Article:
Actually a better answer than any I'd thought of. Another friend suggested being an au pair.
Bob only knows.

A long time ago, being in the early days of a (better) Ken MacLeod book sounded like it might be fun. Now? We don't have the IT to support microstates. (And the IT we do have seems to be in thrall to the modern iteration of the Illinois Nazi Party.)

In short, arse.
If you could pull off classifying yourself as a Medical Laboratory Scientist Including Cytoscientist, you'd be on the Long Term Skills Shortage list for New Zealand. A doctorate-level education plus sufficient professionally-relevant work experience plus some more work experience in general will get you past the automatic selection threshold for a Permanent Resident visa... Which you probably didn't actually wish to know, but since you asked, like.
Annoyingly, that sort of thing's exactly in my line, but as apparently the genome/ten-papers-in-Nature thing isn't enough to get me a biology job here, I suspect it won't be enough to persuade someone to do the work permit application either.
For that particular visa, if you score enough points, you can just get the visa as a self-standing individual, with no need for a job offer or any companies involved or anything. (I very very nearly had enough points to do this myself, only they weren't sure I had enough years of professional-level employment.) And then a permanent resident visa is the next best thing to citizenship, where you just have the right to live here indefinitely, can do any job you like or not and so forth. I mean, there's probably lots of reasons not to do this but that's not one, is all.

The reason not to is that I don't have any recent experience. If someone would give me the sort of job I used to have for a couple of years then I might be able to reach somebody's points target.

It was actually a rhetorical question - I really don't qualify these days.

Don't you believe it! they appear to be letting all sorts in again now even tho the roads in AKL are now clogged w traffic and houses are too expensive to buy. they'd make u work in a milk factory lab in a cold rural area or in a path lab somewhere obscure. ...might be up ur street... depends how desperate...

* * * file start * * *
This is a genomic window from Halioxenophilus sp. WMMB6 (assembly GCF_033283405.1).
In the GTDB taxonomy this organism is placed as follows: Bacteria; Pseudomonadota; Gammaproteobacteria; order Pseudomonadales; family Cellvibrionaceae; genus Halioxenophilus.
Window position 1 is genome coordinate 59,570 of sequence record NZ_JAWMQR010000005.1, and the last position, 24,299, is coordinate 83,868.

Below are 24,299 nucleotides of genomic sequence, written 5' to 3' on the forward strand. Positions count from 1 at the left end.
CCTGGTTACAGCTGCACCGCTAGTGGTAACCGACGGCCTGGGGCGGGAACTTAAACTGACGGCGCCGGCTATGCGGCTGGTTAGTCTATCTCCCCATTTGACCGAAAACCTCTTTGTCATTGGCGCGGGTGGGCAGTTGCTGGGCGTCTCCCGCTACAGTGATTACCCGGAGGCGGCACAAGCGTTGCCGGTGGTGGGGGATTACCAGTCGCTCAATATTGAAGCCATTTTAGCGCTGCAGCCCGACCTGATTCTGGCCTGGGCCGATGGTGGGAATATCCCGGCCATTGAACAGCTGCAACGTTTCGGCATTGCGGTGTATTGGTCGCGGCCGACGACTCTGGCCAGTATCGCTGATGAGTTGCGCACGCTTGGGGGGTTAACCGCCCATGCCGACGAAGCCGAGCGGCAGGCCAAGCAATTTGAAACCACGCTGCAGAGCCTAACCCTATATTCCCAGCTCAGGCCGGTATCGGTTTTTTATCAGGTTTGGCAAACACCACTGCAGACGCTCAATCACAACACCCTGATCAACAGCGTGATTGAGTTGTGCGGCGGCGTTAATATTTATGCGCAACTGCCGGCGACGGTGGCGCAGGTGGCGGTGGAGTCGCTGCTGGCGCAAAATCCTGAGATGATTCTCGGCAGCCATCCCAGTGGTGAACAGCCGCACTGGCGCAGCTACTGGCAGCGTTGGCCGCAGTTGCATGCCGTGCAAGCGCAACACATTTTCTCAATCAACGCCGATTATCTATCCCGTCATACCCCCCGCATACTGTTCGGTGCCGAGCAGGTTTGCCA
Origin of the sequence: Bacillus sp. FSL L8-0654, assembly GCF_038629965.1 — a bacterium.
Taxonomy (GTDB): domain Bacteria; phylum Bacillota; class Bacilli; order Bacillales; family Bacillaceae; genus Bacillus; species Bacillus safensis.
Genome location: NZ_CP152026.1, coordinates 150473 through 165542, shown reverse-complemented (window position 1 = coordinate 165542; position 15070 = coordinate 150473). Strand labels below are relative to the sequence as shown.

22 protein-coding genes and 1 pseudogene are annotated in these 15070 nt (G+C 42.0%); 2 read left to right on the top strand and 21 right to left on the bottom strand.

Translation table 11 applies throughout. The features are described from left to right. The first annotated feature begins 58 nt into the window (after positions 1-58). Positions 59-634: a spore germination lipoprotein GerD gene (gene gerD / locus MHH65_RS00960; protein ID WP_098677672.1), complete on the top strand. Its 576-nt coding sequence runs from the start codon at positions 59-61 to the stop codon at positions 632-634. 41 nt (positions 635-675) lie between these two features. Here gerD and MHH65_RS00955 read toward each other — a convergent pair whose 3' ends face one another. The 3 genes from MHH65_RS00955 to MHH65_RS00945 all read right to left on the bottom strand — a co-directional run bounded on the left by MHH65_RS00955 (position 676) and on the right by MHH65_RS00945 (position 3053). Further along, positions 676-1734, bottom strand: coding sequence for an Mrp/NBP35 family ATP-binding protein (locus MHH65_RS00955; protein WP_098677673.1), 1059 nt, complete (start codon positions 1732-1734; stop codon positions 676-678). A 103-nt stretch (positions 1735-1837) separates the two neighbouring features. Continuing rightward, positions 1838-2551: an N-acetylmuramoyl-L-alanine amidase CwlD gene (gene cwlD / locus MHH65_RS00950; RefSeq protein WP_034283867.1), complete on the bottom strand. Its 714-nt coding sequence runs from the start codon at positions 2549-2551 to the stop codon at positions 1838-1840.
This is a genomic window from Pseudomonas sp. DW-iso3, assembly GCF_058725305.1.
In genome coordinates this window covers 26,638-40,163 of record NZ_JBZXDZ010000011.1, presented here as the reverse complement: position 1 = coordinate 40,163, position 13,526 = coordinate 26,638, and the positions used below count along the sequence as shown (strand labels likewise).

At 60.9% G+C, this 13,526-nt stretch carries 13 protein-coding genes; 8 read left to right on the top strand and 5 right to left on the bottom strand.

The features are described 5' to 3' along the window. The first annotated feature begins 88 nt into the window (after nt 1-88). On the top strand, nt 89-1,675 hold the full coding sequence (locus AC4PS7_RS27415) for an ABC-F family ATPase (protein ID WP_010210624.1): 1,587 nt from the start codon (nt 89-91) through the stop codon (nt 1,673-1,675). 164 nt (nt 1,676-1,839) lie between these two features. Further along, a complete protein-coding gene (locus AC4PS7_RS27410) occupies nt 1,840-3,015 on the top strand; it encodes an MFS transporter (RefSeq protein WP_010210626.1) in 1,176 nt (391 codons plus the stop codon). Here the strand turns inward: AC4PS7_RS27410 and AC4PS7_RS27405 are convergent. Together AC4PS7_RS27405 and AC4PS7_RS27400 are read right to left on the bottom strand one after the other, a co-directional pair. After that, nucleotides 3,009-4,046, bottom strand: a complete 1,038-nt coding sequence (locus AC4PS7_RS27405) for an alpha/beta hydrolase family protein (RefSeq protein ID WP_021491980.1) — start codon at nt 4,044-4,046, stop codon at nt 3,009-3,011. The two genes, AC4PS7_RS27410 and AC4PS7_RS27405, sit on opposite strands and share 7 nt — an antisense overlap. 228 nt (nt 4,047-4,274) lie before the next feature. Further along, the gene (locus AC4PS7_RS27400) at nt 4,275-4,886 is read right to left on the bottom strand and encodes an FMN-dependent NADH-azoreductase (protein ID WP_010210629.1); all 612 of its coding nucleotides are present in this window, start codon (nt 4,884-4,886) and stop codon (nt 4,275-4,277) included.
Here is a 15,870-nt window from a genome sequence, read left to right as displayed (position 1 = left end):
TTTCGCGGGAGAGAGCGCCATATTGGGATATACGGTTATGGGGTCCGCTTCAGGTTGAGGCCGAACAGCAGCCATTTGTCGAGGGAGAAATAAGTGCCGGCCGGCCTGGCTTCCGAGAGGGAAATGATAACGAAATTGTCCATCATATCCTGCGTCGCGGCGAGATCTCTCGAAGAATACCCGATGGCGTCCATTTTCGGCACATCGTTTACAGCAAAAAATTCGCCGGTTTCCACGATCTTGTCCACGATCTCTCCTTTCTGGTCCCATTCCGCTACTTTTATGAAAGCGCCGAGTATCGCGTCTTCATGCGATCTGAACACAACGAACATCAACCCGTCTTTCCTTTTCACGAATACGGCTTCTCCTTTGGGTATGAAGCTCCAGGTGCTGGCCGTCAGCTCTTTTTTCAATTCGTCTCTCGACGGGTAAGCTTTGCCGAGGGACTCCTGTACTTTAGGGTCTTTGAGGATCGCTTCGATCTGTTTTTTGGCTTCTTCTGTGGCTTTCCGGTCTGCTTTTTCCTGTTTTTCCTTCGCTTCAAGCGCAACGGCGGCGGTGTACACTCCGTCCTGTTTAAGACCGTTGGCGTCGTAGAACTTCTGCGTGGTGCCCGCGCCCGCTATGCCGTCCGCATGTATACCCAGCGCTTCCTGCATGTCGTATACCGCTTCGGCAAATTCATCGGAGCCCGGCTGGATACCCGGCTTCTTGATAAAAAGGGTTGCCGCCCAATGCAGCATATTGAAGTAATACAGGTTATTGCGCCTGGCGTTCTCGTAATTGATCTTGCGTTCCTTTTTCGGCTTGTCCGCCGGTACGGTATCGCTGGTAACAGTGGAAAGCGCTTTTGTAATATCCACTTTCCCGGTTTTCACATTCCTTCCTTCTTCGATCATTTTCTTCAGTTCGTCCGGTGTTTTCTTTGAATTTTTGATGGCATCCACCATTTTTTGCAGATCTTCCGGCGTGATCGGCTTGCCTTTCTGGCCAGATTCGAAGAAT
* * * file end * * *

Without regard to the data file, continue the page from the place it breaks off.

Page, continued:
Back when I did it you had to be under 40yo I think. He could also marry someone I guess, but that's rather radical.
Age probably varies. There might be somewhere. Otherwise, head over for a few weeks and hang around the bars looking hopeful? Again, a long shot but at least as plausible as anything I'd already thought of.
The hard limit is 55 (or it was when I was doing this last year) although you get fewer points if you pass thresholds at 40, 45 and 50. When I worked that out I did a major rush job to get the application on their desk before my 40th birthday, and managed it by two days...
Don't ask me, I have a built-in emigration option. Two, if you count the eligibility for Irish passport in the family.
My granddad could have had an Irish passport if he'd wanted one, and then I could, but he'd probably have thought it was bourgeois and nationalist.
Was he born on the island of Ireland? If he was it doesn't matter than he never got one, you're still entitled.

North Wales or the Wirral, I think. I don't know if he ever even visited Ireland.

Marriage to person from the country you wish to move to?

Though, according to friends in the process (US-UK), the governments have made it much harder to do, especially financially. Makes me glad I did it before 9-11.

Rather than leave the country, wait for the country you are in to leave everything else. First it leaves the big group of countries. then the little group of countries. Edinburgh, unsatisfied with that decision, forms in own city state. Apart from Gorgie and a few other pockets of dissent. Leith decides that enough is enough and it's time to throw off the Edinburgh hegemony and builds the Pilrig Wall. Morningside erects checkpoints at Holy Corner, because you can never be too careful nowadays. Streets disassociate, then tenements, one referendum at a time. The final solipsistic defiance sees each flat become an independent self-governing entity, because after all, the common stairs and back greens were always a contentious no-man's land.